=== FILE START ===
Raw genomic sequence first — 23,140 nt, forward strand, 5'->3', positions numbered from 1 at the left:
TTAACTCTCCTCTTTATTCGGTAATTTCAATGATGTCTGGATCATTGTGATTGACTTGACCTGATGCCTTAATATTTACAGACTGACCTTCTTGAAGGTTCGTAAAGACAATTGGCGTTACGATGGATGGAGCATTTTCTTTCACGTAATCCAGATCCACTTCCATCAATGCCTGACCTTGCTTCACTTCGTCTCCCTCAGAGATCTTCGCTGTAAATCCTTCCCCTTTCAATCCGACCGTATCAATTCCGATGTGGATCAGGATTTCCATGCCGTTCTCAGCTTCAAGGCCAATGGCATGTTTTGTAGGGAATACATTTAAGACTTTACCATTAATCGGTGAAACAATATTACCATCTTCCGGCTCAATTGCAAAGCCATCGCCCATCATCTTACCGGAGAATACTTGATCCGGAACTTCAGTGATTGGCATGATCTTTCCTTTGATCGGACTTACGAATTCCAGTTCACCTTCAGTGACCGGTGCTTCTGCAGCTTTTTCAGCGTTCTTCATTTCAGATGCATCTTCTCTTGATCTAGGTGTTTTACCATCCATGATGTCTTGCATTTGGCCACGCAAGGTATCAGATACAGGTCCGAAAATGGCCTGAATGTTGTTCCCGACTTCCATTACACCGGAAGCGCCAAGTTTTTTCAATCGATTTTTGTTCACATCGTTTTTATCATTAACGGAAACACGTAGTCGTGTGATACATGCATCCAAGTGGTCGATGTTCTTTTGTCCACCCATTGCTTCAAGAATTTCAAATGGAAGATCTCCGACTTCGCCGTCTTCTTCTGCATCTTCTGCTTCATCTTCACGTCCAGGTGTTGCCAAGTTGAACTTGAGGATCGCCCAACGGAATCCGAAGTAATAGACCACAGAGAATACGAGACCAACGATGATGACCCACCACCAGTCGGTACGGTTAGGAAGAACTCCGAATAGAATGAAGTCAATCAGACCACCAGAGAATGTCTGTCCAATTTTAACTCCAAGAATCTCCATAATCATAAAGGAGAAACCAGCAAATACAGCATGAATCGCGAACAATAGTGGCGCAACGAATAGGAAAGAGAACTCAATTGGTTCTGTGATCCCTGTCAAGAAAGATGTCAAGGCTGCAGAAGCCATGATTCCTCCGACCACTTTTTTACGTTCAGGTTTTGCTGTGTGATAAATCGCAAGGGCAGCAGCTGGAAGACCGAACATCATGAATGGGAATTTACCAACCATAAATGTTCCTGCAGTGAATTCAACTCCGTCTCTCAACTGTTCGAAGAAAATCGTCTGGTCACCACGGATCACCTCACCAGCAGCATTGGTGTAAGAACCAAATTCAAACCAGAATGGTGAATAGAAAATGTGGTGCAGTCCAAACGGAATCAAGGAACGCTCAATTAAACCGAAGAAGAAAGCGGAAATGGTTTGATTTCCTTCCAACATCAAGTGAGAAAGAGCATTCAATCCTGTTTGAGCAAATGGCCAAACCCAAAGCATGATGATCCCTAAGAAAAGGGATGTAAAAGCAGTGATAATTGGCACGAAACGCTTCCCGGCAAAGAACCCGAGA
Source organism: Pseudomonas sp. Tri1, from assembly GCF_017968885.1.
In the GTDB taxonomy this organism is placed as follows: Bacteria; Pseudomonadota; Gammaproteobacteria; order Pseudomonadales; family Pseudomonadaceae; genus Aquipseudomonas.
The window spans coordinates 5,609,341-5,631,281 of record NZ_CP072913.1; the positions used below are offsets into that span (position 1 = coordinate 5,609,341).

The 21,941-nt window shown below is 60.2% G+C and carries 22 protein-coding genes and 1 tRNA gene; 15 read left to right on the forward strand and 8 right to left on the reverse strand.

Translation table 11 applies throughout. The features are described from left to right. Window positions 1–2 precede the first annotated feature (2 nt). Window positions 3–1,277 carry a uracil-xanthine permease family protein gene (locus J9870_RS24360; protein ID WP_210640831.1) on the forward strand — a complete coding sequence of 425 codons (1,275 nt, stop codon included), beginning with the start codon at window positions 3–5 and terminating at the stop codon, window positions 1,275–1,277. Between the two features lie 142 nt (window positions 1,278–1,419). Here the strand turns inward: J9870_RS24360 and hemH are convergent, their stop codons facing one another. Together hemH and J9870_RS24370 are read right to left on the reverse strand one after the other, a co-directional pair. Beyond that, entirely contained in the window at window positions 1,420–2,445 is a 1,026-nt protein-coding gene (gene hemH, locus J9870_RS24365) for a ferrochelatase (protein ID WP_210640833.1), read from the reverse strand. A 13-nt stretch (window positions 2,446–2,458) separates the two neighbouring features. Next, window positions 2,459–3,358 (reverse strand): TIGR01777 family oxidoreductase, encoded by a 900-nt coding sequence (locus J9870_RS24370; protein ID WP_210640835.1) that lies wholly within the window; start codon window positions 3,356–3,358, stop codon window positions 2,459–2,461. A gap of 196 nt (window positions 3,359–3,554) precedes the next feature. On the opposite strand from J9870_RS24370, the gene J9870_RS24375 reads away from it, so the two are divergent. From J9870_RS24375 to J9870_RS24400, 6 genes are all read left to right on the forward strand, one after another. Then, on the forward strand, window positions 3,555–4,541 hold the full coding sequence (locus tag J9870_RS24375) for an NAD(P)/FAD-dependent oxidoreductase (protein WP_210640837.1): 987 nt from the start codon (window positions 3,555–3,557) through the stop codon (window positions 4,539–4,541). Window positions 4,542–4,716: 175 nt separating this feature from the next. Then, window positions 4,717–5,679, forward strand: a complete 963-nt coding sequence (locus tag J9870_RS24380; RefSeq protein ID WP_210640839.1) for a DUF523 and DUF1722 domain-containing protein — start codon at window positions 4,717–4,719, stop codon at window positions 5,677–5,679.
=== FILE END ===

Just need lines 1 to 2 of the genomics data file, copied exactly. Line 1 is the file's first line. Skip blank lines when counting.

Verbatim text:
Raw genomic sequence first — 23,140 nt, forward strand, 5'->3', positions numbered from 1 at the left:
TTAACTCTCCTCTTTATTCGGTAATTTCAATGATGTCTGGATCATTGTGATTGACTTGACCTGATGCCTTAATATTTACAGACTGACCTTCTTGAAGGTTCGTAAAGACAATTGGCGTTACGATGGATGGAGCATTTTCTTTCACGTAATCCAGATCCACTTCCATCAATGCCTGACCTTGCTTCACTTCGTCTCCCTCAGAGATCTTCGCTGTAAATCCTTCCCCTTTCAATCCGACCGTATCAATTCCGATGTGGATCAGGATTTCCATGCCGTTCTCAGCTTCAAGGCCAATGGCATGTTTTGTAGGGAATACATTTAAGACTTTACCATTAATCGGTGAAACAATATTACCATCTTCCGGCTCAATTGCAAAGCCATCGCCCATCATCTTACCGGAGAATACTTGATCCGGAACTTCAGTGATTGGCATGATCTTTCCTTTGATCGGACTTACGAATTCCAGTTCACCTTCAGTGACCGGTGCTTCTGCAGCTTTTTCAGCGTTCTTCATTTCAGATGCATCTTCTCTTGATCTAGGTGTTTTACCATCCATGATGTCTTGCATTTGGCCACGCAAGGTATCAGATACAGGTCCGAAAATGGCCTGAATGTTGTTCCCGACTTCCATTACACCGGAAGCGCCAAGTTTTTTCAATCGATTTTTGTTCACATCGTTTTTATCATTAACGGAAACACGTAGTCGTGTGATACATGCATCCAAGTGGTCGATGTTCTTTTGTCCACCCATTGCTTCAAGAATTTCAAATGGAAGATCTCCGACTTCGCCGTCTTCTTCTGCATCTTCTGCTTCATCTTCACGTCCAGGTGTTGCCAAGTTGAACTTGAGGATCGCCCAACGGAATCCGAAGTAATAGACCACAGAGAATACGAGACCAACGATGATGACCCACCACCAGTCGGTACGGTTAGGAAGAACTCCGAATAGAATGAAGTCAATCAGACCACCAGAGAATGTCTGTCCAATTTTAACTCCAAGAATCTCCATAATCATAAAGGAGAAACCAGCAAATACAGCATGAATCGCGAACAATAGTGGCGCAACGAATAGGAAAGAGAACTCAATTGGTTCTGTGATCCCTGTCAAGAAAGATGTCAAGGCTGCAGAAGCCATGATTCCTCCGACCACTTTTTTACGTTCAGGTTTTGCTGTGTGATAAATCGCAAGGGCAGCAGCTGGAAGACCGAACATCATGAATGGGAATTTACCAACCATAAATGTTCCTGCAGTGAATTCAACTCCGTCTCTCAACTGTTCGAAGAAAATCGTCTGGTCACCACGGATCACCTCACCAGCAGCATTGGTGTAAGAACCAAATTCAAACCAGAATGGTGAATAGAAAATGTGGTGCAGTCCAAACGGAATCAAGGAACGCTCAATTAAACCGAAGAAGAAAGCGGAAATGGTTTGATTTCCTTCCAACATCAAGTGAGAAAGAGCATTCAATCCTGTTTGAGCAAATGGCCAAACCCAAAGCATGATGATCCCTAAGAAAAGGGATGTAAAAGCAGTGATAATTGGCACGAAACGCTTCCCGGCAAAGAACCCGAGA